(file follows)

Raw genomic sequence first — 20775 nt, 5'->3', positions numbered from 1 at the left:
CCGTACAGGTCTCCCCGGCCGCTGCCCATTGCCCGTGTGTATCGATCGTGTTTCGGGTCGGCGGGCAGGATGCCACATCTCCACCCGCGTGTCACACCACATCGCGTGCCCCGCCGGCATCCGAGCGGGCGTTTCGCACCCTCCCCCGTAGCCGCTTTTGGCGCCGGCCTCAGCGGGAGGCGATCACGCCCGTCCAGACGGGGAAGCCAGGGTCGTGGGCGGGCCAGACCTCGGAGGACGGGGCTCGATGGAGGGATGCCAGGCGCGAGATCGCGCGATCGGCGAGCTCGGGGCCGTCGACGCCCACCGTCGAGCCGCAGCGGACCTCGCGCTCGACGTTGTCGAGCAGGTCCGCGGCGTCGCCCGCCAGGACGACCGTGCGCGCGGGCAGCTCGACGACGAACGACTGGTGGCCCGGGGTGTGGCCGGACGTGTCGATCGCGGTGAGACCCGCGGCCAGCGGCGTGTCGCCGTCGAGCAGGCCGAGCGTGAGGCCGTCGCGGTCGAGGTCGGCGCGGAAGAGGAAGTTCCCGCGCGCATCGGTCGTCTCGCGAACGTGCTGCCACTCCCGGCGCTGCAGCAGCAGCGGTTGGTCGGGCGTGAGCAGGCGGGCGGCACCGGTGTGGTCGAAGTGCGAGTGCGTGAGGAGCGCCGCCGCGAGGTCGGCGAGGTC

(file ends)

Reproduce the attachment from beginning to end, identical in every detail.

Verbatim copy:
Raw genomic sequence first — 20775 nt, 5'->3', positions numbered from 1 at the left:
CCGTACAGGTCTCCCCGGCCGCTGCCCATTGCCCGTGTGTATCGATCGTGTTTCGGGTCGGCGGGCAGGATGCCACATCTCCACCCGCGTGTCACACCACATCGCGTGCCCCGCCGGCATCCGAGCGGGCGTTTCGCACCCTCCCCCGTAGCCGCTTTTGGCGCCGGCCTCAGCGGGAGGCGATCACGCCCGTCCAGACGGGGAAGCCAGGGTCGTGGGCGGGCCAGACCTCGGAGGACGGGGCTCGATGGAGGGATGCCAGGCGCGAGATCGCGCGATCGGCGAGCTCGGGGCCGTCGACGCCCACCGTCGAGCCGCAGCGGACCTCGCGCTCGACGTTGTCGAGCAGGTCCGCGGCGTCGCCCGCCAGGACGACCGTGCGCGCGGGCAGCTCGACGACGAACGACTGGTGGCCCGGGGTGTGGCCGGACGTGTCGATCGCGGTGAGACCCGCGGCCAGCGGCGTGTCGCCGTCGAGCAGGCCGAGCGTGAGGCCGTCGCGGTCGAGGTCGGCGCGGAAGAGGAAGTTCCCGCGCGCATCGGTCGTCTCGCGAACGTGCTGCCACTCCCGGCGCTGCAGCAGCAGCGGTTGGTCGGGCGTGAGCAGGCGGGCGGCACCGGTGTGGTCGAAGTGCGAGTGCGTGAGGAGCGCCGCCGCGAGGTCGGCGAGGTC